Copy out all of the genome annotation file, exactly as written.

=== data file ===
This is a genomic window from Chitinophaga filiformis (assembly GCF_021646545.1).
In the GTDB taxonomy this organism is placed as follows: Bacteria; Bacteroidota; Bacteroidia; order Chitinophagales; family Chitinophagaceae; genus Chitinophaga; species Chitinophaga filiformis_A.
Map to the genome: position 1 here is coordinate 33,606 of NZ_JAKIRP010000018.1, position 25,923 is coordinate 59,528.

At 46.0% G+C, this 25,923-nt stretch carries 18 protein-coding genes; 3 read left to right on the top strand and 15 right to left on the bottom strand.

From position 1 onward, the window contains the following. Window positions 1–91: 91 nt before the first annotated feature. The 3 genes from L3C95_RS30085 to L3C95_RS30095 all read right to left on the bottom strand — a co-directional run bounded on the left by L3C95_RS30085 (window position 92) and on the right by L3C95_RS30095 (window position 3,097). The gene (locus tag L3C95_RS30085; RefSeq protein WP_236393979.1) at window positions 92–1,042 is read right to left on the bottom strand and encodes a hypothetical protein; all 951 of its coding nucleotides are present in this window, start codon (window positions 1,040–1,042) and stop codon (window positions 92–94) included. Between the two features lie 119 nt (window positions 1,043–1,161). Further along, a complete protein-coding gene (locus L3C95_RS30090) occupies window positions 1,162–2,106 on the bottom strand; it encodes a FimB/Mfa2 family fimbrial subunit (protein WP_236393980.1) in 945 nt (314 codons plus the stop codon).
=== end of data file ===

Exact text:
This is a genomic window from Chitinophaga filiformis (assembly GCF_021646545.1).
In the GTDB taxonomy this organism is placed as follows: Bacteria; Bacteroidota; Bacteroidia; order Chitinophagales; family Chitinophagaceae; genus Chitinophaga; species Chitinophaga filiformis_A.
Map to the genome: position 1 here is coordinate 33,606 of NZ_JAKIRP010000018.1, position 25,923 is coordinate 59,528.

At 46.0% G+C, this 25,923-nt stretch carries 18 protein-coding genes; 3 read left to right on the top strand and 15 right to left on the bottom strand.

From position 1 onward, the window contains the following. Window positions 1–91: 91 nt before the first annotated feature. The 3 genes from L3C95_RS30085 to L3C95_RS30095 all read right to left on the bottom strand — a co-directional run bounded on the left by L3C95_RS30085 (window position 92) and on the right by L3C95_RS30095 (window position 3,097). The gene (locus tag L3C95_RS30085; RefSeq protein WP_236393979.1) at window positions 92–1,042 is read right to left on the bottom strand and encodes a hypothetical protein; all 951 of its coding nucleotides are present in this window, start codon (window positions 1,040–1,042) and stop codon (window positions 92–94) included. Between the two features lie 119 nt (window positions 1,043–1,161). Further along, a complete protein-coding gene (locus L3C95_RS30090) occupies window positions 1,162–2,106 on the bottom strand; it encodes a FimB/Mfa2 family fimbrial subunit (protein WP_236393980.1) in 945 nt (314 codons plus the stop codon).